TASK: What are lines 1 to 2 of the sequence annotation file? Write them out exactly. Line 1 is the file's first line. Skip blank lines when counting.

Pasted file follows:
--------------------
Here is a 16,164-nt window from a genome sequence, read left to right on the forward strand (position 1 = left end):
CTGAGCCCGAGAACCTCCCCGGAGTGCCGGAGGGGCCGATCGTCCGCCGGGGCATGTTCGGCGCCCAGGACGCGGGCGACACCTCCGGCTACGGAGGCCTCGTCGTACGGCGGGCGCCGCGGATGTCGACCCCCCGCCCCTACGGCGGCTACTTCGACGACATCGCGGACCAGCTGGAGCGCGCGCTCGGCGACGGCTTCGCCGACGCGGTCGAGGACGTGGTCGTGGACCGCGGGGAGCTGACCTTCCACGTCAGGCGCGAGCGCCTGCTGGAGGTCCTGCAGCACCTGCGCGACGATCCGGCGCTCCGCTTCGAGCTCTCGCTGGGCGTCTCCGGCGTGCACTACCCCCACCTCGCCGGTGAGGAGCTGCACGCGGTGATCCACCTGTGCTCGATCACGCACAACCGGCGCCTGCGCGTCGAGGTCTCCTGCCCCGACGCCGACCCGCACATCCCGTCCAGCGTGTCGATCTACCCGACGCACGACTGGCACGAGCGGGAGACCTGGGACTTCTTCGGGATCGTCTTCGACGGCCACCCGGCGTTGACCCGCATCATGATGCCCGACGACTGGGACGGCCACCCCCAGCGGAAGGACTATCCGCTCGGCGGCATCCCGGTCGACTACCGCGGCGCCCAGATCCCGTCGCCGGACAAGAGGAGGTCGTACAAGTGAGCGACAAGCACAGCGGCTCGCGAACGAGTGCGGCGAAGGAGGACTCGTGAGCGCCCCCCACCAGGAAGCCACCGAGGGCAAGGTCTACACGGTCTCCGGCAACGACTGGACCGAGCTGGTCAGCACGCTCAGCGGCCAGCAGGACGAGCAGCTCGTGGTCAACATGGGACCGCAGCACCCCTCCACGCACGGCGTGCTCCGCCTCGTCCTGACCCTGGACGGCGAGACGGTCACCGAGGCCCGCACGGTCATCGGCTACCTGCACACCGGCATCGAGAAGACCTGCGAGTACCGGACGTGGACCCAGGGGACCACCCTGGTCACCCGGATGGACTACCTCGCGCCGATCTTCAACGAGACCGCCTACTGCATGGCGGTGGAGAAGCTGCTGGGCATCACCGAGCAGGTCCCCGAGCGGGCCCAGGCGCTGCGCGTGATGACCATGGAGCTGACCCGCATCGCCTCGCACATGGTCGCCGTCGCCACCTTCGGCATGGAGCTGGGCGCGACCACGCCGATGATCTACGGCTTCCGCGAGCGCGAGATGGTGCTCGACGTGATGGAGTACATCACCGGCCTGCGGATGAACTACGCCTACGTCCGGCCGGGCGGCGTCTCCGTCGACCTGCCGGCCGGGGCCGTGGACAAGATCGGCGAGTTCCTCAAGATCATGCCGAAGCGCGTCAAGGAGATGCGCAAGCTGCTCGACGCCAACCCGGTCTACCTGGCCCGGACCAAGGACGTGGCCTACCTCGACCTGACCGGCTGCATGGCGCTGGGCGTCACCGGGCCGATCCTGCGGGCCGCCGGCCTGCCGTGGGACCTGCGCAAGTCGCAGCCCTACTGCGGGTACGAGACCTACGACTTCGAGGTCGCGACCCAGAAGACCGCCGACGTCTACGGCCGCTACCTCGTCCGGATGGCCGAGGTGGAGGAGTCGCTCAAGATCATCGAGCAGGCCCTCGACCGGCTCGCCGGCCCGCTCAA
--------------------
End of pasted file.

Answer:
Here is a 16,164-nt window from a genome sequence, read left to right on the forward strand (position 1 = left end):
CTGAGCCCGAGAACCTCCCCGGAGTGCCGGAGGGGCCGATCGTCCGCCGGGGCATGTTCGGCGCCCAGGACGCGGGCGACACCTCCGGCTACGGAGGCCTCGTCGTACGGCGGGCGCCGCGGATGTCGACCCCCCGCCCCTACGGCGGCTACTTCGACGACATCGCGGACCAGCTGGAGCGCGCGCTCGGCGACGGCTTCGCCGACGCGGTCGAGGACGTGGTCGTGGACCGCGGGGAGCTGACCTTCCACGTCAGGCGCGAGCGCCTGCTGGAGGTCCTGCAGCACCTGCGCGACGATCCGGCGCTCCGCTTCGAGCTCTCGCTGGGCGTCTCCGGCGTGCACTACCCCCACCTCGCCGGTGAGGAGCTGCACGCGGTGATCCACCTGTGCTCGATCACGCACAACCGGCGCCTGCGCGTCGAGGTCTCCTGCCCCGACGCCGACCCGCACATCCCGTCCAGCGTGTCGATCTACCCGACGCACGACTGGCACGAGCGGGAGACCTGGGACTTCTTCGGGATCGTCTTCGACGGCCACCCGGCGTTGACCCGCATCATGATGCCCGACGACTGGGACGGCCACCCCCAGCGGAAGGACTATCCGCTCGGCGGCATCCCGGTCGACTACCGCGGCGCCCAGATCCCGTCGCCGGACAAGAGGAGGTCGTACAAGTGAGCGACAAGCACAGCGGCTCGCGAACGAGTGCGGCGAAGGAGGACTCGTGAGCGCCCCCCACCAGGAAGCCACCGAGGGCAAGGTCTACACGGTCTCCGGCAACGACTGGACCGAGCTGGTCAGCACGCTCAGCGGCCAGCAGGACGAGCAGCTCGTGGTCAACATGGGACCGCAGCACCCCTCCACGCACGGCGTGCTCCGCCTCGTCCTGACCCTGGACGGCGAGACGGTCACCGAGGCCCGCACGGTCATCGGCTACCTGCACACCGGCATCGAGAAGACCTGCGAGTACCGGACGTGGACCCAGGGGACCACCCTGGTCACCCGGATGGACTACCTCGCGCCGATCTTCAACGAGACCGCCTACTGCATGGCGGTGGAGAAGCTGCTGGGCATCACCGAGCAGGTCCCCGAGCGGGCCCAGGCGCTGCGCGTGATGACCATGGAGCTGACCCGCATCGCCTCGCACATGGTCGCCGTCGCCACCTTCGGCATGGAGCTGGGCGCGACCACGCCGATGATCTACGGCTTCCGCGAGCGCGAGATGGTGCTCGACGTGATGGAGTACATCACCGGCCTGCGGATGAACTACGCCTACGTCCGGCCGGGCGGCGTCTCCGTCGACCTGCCGGCCGGGGCCGTGGACAAGATCGGCGAGTTCCTCAAGATCATGCCGAAGCGCGTCAAGGAGATGCGCAAGCTGCTCGACGCCAACCCGGTCTACCTGGCCCGGACCAAGGACGTGGCCTACCTCGACCTGACCGGCTGCATGGCGCTGGGCGTCACCGGGCCGATCCTGCGGGCCGCCGGCCTGCCGTGGGACCTGCGCAAGTCGCAGCCCTACTGCGGGTACGAGACCTACGACTTCGAGGTCGCGACCCAGAAGACCGCCGACGTCTACGGCCGCTACCTCGTCCGGATGGCCGAGGTGGAGGAGTCGCTCAAGATCATCGAGCAGGCCCTCGACCGGCTCGCCGGCCCGCTCAA